About The Pocahontas Times
The Pocahontas Times began in 1883 in Huntersville, then the county seat. Ownership changed hands twice before W.T. Price bought the publication in 1892 and moved its operations to Marlinton, where excitement about the railroad coming up the Greenbrier River was mounting and work on the new county courthouse had begun. A special election moved the county seat to Marlinton in 1891.
Rev. Price invested in the enterprise so that he could educate his children. He accomplished that, having three doctors and one attorney from his brood. Dr. Norman and Dr. Jim Price practiced medicine in the Marlinton area, made house calls and delivered many children. Dr. Susan Price was one of the first female physicians in the Alleghenies, eventually practicing medicine in Williamsburg, Virginia. Andrew Price, the attorney, was also Marlinton’s mayor and had a great hand in developing the first volunteer fire department.
But it was the youngest son, Calvin, who would take over the helm of the newspaper in 1906 and bring national attention to the small rural publication. Cal Price, dubbed “the Sage of Pocahontas,” traveled by train to New York City where he debated the editor of The New York Journal American, announcing that he knew all of his subscribers by name, while the big city editor did not. He was devoted to his county and was among the leaders of the conservation movement that would bring about the birth of the West Virginia Conservation Commission. He was one of the first board members of the National Wildlife Federation.
His interest in his craft branched out from his own newspaper and he was heavily involved with the West Virginia Newspaper Council, now the West Virginia Press Association. The P.I. Reed School of Journalism at West Virginia University began while Cal Price was president of the newspaper council. It was his mission to educate the next generation of journalists to carry on the fourth estate in West Virginia.
When he died in 1957, his daughter, Jane, took over The Pocahontas Times and vowed to “keep going as long as she could.”
Jane Price Sharp, a widow with three children, married herself to the newspaper and made it her lifelong endeavor. Her husband, Basil, was killed at the Battle of the Bulge. They had three children, Basil, Jane and John, all of whom got a childhood job catching newspapers at the press.
Jane was the second female president of the West Virginia Press Association and made many trips to Washington, D.C., with the National Newspaper Association in the 1960s. Warned by West Virginia Hillbilly editor Jim Comstock that a woman couldn’t run a newspaper, she was roundly acclaimed by her peers in both associations and kept the newspaper going and growing as long as she was editor. Her political savvy was widely known, as well, and many a candidate dropped by The Pocahontas Times office for advice on how to run a campaign.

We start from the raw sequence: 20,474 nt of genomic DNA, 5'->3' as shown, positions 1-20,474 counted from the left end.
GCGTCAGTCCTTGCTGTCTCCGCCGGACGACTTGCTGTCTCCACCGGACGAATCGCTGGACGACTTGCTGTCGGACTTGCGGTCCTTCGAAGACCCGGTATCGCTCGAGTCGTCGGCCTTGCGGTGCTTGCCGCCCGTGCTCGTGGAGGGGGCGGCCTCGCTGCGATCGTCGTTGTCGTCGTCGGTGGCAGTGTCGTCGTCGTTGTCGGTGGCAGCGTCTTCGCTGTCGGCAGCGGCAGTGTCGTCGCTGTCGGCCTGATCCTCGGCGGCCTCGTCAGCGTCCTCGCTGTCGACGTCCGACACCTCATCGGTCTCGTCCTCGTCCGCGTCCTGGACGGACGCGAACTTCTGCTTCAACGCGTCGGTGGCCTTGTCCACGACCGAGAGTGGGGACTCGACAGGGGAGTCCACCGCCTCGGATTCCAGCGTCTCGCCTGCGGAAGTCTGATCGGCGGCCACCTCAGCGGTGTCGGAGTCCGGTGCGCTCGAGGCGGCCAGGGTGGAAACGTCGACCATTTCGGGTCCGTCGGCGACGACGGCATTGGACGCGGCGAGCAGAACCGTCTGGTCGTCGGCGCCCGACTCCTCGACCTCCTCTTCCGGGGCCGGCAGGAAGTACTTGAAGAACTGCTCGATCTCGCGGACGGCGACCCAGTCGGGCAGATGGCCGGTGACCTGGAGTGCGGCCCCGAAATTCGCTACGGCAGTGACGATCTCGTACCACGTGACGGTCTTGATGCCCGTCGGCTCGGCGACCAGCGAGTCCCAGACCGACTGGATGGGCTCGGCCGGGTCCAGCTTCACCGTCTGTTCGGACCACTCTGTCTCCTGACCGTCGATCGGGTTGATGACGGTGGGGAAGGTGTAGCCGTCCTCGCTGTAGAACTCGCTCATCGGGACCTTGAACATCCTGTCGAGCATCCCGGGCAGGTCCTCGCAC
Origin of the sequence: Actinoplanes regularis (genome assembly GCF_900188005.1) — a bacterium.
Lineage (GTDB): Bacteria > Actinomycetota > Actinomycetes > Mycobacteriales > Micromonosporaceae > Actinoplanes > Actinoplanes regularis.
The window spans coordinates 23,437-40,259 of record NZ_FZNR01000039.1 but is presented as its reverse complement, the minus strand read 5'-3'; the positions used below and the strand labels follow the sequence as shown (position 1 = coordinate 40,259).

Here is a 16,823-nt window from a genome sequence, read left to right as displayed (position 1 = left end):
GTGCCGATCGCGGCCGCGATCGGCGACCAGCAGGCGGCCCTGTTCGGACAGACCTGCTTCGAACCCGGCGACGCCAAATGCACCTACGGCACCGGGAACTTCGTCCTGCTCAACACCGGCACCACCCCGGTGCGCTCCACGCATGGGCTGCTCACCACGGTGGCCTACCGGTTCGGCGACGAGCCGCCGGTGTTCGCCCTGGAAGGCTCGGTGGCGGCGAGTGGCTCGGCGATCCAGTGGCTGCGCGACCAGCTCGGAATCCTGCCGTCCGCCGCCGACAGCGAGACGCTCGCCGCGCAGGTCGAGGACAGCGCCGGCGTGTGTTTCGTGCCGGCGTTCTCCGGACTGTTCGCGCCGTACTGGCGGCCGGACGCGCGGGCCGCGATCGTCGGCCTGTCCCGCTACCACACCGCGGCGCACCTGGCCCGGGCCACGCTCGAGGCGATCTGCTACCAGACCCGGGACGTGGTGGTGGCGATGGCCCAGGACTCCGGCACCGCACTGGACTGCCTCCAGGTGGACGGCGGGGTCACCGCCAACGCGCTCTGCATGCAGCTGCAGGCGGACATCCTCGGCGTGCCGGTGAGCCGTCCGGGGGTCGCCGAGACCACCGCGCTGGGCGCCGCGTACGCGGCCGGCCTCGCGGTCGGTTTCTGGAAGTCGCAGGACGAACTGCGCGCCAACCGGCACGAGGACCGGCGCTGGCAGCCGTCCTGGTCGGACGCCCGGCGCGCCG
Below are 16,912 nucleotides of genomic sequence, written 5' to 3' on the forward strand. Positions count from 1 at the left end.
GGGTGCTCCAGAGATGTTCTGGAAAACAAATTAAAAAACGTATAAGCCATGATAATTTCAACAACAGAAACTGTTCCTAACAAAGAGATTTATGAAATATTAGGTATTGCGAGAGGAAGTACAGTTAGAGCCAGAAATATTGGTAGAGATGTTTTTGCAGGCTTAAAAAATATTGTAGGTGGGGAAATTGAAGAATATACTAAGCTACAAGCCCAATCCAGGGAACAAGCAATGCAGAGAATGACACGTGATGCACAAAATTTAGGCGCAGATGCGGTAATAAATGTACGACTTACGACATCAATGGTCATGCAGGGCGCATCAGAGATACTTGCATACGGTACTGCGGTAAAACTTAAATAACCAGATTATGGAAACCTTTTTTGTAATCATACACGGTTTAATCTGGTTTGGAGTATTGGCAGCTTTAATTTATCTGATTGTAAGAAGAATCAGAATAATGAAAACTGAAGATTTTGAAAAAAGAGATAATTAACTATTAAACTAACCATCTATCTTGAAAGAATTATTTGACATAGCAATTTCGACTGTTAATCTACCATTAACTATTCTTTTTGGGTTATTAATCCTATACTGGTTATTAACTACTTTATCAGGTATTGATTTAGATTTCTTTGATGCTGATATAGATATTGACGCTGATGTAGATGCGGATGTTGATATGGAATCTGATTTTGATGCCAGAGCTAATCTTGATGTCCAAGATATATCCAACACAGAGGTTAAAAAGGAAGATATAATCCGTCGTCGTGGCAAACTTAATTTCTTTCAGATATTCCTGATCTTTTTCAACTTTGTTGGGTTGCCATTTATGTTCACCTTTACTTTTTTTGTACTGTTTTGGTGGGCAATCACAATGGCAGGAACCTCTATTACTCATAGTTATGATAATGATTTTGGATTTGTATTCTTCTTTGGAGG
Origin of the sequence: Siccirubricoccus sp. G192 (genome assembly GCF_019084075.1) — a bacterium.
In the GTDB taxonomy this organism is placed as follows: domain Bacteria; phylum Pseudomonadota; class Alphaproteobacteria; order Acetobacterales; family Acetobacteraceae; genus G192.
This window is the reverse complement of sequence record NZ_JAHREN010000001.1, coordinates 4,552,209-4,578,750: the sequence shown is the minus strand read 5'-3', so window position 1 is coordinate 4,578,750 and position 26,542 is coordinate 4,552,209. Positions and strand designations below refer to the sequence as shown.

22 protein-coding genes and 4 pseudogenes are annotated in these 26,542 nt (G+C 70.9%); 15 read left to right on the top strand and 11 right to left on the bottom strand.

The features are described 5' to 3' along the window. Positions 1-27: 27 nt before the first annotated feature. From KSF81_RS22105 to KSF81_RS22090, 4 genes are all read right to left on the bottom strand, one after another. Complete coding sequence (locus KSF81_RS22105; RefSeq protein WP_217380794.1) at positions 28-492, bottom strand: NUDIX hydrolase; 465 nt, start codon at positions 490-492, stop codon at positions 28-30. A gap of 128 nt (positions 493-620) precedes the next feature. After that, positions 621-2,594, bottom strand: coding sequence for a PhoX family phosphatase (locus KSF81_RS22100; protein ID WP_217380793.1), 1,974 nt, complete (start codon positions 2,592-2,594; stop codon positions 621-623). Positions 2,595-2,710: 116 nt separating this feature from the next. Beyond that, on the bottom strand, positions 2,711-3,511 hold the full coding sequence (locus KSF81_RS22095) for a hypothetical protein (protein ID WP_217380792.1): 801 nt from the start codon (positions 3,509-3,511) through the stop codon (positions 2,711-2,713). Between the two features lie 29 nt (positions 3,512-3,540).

She handed over the reins to her nephew, William Price McNeel, in the 1980s. With his eye on the newspaper’s history, he maintained the paper’s traditional look and covered county government in depth. The author of two books, The Durbin Route and The Greenbrier River Trail, Bill McNeel is now retired and spends his winter months in warmer climes. He returns to Pocahontas County each spring to help maintain and operate the Pocahontas Historical Museum in Marlinton.
Much of the paper's current style and look was instituded by Pamela Pritt, who began at the newspaper in 1992 as an intern. She returned in 1993 to cover the three-week long Rainbow Murder Trial and became a full-time reporter in January 1995. When managing editor Russell Jessee, Jane’s grandson, decided to leave Pocahontas County to attend law school at his great-great-grandfather’s alma mater, Washington and Lee University, Pritt became a one-third owner in the county’s only newspaper. Since 1995, the newspaper has increased its scope to offer a monthly tourism supplement, Mountain Times, and several special sections throughout the year. The reporting staff has grown to cover more issues and events in greater depth, and the business has moved to Main Street to accomodate the expansion.
After two decades with The Pocahontas Times, at the end of 2012, Pritt stepped down as the paper's editor.
Today, Mountain Media, LLC, is the majority owner of The Pocahontas Times. The Editor is Jaynell Graham.
The Pocahontas Times website, www.pocahontastimes.com, is a fully interactive site that invites readers to participate in their community newspaper via the Internet.